5. Push yourself to make local friends
    1. Do not isolate yourself and try to stay social. Reach out to local students and make new friends and connections. This will help you in becoming more familiar with your surroundings and feelings of loneliness.
  6. Try to see things through host culture’s eye
    1. If you disagree or do not appreciate something from your host culture, take a step back and look through their eyes. There is always a reason for culturalisms.
  7. Get involved with the local community

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3 Things to Know When Getting Ready for Spain

I was scheduled to leave for Salamanca, Spain in early September of 2013, but had one foot out the door in June.

Sitting in my parent’s house in Boulder, Colorado, I was itching to rediscover the freedom I so coveted while in college and excited to explore Spain and Western Europe, where I’d never been before. I had worked all summer, leaving  all my worldly possessions strewn across the floor of my childhood room, knowing that those 3 months were just a stop gap to where I really wanted to be.

In my sagely, and immensely humble, 20 years on this planet, at that point, I’d learned if you got an itch, you’d better scratch it. And so I did just that, I scratched that study abroad itch and was consumed by the desire to leave. Instant gratification definitely got the best of me.

In all that scratching, though, left me without a few key pieces of information that would have been really valuable before leaving for my trip.

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The Spanish Tortilla de Patata is love. The Spanish Tortilla de Patata is life.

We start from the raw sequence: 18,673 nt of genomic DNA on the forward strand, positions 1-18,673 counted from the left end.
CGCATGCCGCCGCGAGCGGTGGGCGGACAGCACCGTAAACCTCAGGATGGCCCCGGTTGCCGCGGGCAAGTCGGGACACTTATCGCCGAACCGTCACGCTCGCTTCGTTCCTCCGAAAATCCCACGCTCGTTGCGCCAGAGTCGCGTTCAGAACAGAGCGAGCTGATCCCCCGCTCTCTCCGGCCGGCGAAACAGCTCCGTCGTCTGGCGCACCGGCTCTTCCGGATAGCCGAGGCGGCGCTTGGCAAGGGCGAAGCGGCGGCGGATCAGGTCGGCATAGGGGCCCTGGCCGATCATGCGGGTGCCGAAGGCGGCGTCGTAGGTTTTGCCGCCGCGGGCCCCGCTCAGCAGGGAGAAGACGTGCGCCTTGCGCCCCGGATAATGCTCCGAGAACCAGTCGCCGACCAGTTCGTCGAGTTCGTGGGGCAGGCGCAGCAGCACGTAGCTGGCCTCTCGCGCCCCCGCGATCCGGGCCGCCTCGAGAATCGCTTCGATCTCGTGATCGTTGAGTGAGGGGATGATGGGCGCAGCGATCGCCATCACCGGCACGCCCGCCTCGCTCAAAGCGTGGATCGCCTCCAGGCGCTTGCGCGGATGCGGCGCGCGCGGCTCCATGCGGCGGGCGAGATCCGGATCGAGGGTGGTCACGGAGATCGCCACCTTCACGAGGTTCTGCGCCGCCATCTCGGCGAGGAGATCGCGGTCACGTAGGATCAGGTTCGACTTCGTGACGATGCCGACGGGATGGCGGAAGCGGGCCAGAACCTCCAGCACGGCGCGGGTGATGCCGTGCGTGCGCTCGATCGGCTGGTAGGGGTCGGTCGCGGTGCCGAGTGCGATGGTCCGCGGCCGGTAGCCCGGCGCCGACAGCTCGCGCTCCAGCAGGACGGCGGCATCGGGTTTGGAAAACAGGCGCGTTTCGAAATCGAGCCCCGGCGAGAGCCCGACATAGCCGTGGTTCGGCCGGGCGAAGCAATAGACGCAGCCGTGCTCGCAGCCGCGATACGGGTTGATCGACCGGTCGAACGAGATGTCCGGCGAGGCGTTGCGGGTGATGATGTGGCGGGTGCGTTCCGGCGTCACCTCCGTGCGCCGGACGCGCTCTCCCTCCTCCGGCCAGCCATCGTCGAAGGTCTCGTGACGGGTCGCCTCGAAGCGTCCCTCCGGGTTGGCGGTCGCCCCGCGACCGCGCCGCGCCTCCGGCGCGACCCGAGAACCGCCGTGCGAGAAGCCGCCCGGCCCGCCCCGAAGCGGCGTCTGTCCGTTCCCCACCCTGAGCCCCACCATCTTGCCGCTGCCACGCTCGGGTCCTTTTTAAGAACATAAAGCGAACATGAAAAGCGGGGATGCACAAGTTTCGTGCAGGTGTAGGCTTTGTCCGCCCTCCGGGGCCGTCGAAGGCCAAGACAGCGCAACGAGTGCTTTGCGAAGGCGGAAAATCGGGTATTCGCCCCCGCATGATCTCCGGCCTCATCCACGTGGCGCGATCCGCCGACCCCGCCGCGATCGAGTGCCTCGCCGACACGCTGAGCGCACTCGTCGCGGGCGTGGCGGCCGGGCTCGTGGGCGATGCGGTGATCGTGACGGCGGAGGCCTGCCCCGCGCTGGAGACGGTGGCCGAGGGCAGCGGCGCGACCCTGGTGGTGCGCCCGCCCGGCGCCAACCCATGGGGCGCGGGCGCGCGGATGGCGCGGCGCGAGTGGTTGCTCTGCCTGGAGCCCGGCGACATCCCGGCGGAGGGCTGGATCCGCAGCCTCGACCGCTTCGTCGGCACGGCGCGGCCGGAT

First, improvising will get you a long way, but some structure is both nice and necessary.

I arrived in Spain at around 8:30pm, with the last bus leaving for Salamanca from Madrid around 9:00pm. I thought it would be easy to simply walk off my flight, find the bus station, buy a ticket, and that would be that.

In short, I was profoundly, utterly, and horribly wrong. In Spain, you are supposed to buy your ticket well before you arrive, something I realized as the ticket office was closed and I watched my bus drive away. This, however, is where structure comes in. Knowing I didn’t have a lot of time to make my bus, I researched the departure times of trains leaving for Salamanca from Madrid. The last train left at 9:37 from Chamartín station in southern Madrid, which I decided was my last shot.

I ended up needing it. After realizing I missed my bus, I ran to a taxi. The old man driving the taxi was one of the most kind individuals I had ever met in my life. I explained my predicament to him, he flew to the station, then jumped out of his cab to walk me to the ticket counter and make sure I got on the right train. Having flexibility in a loose structure quickly became my mantra.

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Me after the Barcelona, Real Madrid match in Barcelona

Secondly, arrange what you need for your extended trip, get rid of half of it, and bring an extra bag for your flight home.